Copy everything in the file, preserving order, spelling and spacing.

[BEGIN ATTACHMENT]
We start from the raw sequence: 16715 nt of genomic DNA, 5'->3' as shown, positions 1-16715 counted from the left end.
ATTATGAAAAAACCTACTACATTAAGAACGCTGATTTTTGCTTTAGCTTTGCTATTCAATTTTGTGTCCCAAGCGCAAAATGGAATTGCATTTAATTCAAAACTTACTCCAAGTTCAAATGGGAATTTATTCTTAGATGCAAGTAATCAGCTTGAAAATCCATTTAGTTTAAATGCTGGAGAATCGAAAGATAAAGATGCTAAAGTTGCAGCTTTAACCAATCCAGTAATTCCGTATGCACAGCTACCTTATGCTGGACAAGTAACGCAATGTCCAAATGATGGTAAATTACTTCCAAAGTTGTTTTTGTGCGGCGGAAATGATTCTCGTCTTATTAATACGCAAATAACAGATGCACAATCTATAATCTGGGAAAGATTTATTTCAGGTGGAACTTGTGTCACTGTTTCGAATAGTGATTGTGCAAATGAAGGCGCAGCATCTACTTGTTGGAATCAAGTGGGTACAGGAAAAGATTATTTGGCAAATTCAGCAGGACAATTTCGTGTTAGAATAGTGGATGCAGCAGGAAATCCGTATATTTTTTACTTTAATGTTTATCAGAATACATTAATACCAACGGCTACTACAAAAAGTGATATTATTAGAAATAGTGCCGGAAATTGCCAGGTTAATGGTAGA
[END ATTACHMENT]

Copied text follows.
We start from the raw sequence: 16715 nt of genomic DNA, 5'->3' as shown, positions 1-16715 counted from the left end.
ATTATGAAAAAACCTACTACATTAAGAACGCTGATTTTTGCTTTAGCTTTGCTATTCAATTTTGTGTCCCAAGCGCAAAATGGAATTGCATTTAATTCAAAACTTACTCCAAGTTCAAATGGGAATTTATTCTTAGATGCAAGTAATCAGCTTGAAAATCCATTTAGTTTAAATGCTGGAGAATCGAAAGATAAAGATGCTAAAGTTGCAGCTTTAACCAATCCAGTAATTCCGTATGCACAGCTACCTTATGCTGGACAAGTAACGCAATGTCCAAATGATGGTAAATTACTTCCAAAGTTGTTTTTGTGCGGCGGAAATGATTCTCGTCTTATTAATACGCAAATAACAGATGCACAATCTATAATCTGGGAAAGATTTATTTCAGGTGGAACTTGTGTCACTGTTTCGAATAGTGATTGTGCAAATGAAGGCGCAGCATCTACTTGTTGGAATCAAGTGGGTACAGGAAAAGATTATTTGGCAAATTCAGCAGGACAATTTCGTGTTAGAATAGTGGATGCAGCAGGAAATCCGTATATTTTTTACTTTAATGTTTATCAGAATACATTAATACCAACGGCTACTACAAAAAGTGATATTATTAGAAATAGTGCCGGAAATTGCCAGGTTAATGGTAGA